Meanwhile, in the West and even in the United States, confidence in freedom is at a low point. The moral clarity of 1989 is long gone. At the moment, we seem hopelessly divided over the balance between freedom and justice and the role of the state in society. Too many on the right glibly use rhetoric than erases the vast gulf between a democratically elected government with constitutional safeguards—even one far bigger and more intrusive than many of us would like—and communist dictatorship. Too many on the left would just as glibly sacrifice freedom to their understanding of equality. At a recent New York symposium on free speech and "hate speech," British journalist Brendan O'Neill, editor of the maverick online magazine Spiked, noted that the suppression of "harmful" ideas in the name of social justice—once a bedrock principle of the now-defunct communist world—has migrated to the Western democracies. We could use an reinfusion of the spirit of liberty—but from where?

Still, if there is anything the fall of the Wall can teach us, it's that seemingly hopeless situations can change for the better with dizzying speed. When Ronald Reagan issued his famous challenge to Mikhail Gorbachev in June 1987—"Mr. Gorbachev, tear down this wall!"—and predicted that the wall would fall because "it cannot withstand faith; it cannot withstand truth; [it] cannot withstand freedom," the Soviet press denounced him for giving a "war-mongering speech." Who could have thought then that Reagan's words would come true just two years later?

Today, too, the Atlas Network's Palmer urges a realistic optimism.  "If we don't promote our principles and work to implement them, they will not just be implemented on their own," says Palmer, who has worked extensively on pro-freedom projects around the world. "But I am optimistic that, if we fight, we will win.  Moreover, we have a moral reason to be optimistic, because pessimism is generally a self realizing-attitude.  If you want to promote liberty, you should be an optimist.  You owe it to yourself."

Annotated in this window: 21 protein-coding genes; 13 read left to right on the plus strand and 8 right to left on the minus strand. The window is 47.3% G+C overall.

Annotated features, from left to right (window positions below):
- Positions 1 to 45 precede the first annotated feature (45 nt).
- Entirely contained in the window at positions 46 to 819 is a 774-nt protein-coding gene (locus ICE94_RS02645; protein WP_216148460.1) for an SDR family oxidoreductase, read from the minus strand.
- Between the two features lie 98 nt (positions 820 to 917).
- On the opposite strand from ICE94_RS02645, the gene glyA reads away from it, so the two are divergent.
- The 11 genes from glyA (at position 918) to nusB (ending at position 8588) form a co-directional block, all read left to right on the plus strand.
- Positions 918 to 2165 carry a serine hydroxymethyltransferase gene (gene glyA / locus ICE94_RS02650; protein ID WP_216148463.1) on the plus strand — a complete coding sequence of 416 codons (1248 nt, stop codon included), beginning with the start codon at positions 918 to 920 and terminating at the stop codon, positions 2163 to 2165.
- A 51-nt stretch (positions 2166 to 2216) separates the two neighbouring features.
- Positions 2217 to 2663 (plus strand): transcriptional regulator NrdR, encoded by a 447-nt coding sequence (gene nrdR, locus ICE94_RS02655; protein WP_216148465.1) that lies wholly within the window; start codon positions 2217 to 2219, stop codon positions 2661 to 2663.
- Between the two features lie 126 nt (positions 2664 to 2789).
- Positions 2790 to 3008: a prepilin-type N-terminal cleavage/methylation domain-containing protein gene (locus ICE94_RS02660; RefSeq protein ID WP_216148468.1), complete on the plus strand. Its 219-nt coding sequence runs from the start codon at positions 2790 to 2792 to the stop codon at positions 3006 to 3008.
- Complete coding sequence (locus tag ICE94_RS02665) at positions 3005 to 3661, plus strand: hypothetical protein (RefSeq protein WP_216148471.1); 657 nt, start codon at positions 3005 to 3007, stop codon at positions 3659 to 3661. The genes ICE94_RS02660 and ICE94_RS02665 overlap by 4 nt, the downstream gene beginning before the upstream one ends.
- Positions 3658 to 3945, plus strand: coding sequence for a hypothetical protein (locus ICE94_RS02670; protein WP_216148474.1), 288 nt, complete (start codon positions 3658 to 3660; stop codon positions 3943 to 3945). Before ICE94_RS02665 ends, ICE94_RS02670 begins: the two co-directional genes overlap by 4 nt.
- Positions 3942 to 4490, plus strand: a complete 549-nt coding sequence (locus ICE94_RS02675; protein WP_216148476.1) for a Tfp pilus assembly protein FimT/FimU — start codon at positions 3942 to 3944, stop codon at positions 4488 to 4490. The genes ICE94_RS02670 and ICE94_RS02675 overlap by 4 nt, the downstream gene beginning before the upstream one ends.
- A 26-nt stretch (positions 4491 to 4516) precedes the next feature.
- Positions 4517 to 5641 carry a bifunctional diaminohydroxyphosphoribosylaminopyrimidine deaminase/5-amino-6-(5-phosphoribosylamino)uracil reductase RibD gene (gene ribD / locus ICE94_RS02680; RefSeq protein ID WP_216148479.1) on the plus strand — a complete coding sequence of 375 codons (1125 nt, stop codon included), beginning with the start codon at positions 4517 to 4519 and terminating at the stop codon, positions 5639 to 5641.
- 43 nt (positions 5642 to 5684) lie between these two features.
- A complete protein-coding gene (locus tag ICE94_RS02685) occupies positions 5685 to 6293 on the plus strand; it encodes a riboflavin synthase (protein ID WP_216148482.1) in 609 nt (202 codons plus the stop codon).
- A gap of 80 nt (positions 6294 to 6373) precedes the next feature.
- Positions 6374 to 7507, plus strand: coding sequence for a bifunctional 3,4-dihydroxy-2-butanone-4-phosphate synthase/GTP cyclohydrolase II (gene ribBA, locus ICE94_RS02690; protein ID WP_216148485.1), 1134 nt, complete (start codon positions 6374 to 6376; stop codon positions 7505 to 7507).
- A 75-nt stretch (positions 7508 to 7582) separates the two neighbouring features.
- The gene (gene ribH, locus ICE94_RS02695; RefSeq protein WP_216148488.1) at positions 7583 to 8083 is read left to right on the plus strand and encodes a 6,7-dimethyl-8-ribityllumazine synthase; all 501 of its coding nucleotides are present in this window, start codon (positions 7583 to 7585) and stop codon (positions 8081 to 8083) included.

In his 1987 speech, Reagan spoke of a slogan spray-painted on the Wall: "The Wall will fall. Beliefs will become reality." There are many walls, physical, intellectual, and spiritual, still waiting to fall around the world.  Perhaps, twenty-five years from now, we will look back at some of those walls and marvel at how unshakeable they once seemed.

A version of this column originally ran at RealClearPolitics.

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  1. “Global warming” is in full effect at the Ohio State-Minnesota game.

    1. Psst…watch your back. Some people get testy when you try to point out that its cold despite “global warming”.

      *looks furtively around and slips out of the room*

      1. I know, but I don’t care. Episiarch is about as scary as the Pillsbury Dough Boy.

        1. I’ve had nightmares about the Pillsbury Doughboy

        2. Mike M.: “I tried to think of the most harmless thing. Something I loved from my childhood. Something that could never ever possibly destroy us.”

          1. Episiarchs are shaggy, with locks of thick hair covering their entire body, obscuring its shape. The head and abdomen are compacted, with two legs emerging from the bottom.

            There’s a punchline here I can’t seem to find. Something something Warty’s basement something.

            1. Episiarchs are…Fry Guys?

      2. Well…it is a stupid thing to point out.

    2. Warming is an excuse invented so that Obama can “sign your freedom, your democracy and your prosperity away forever,” and give it all to “third world countries.”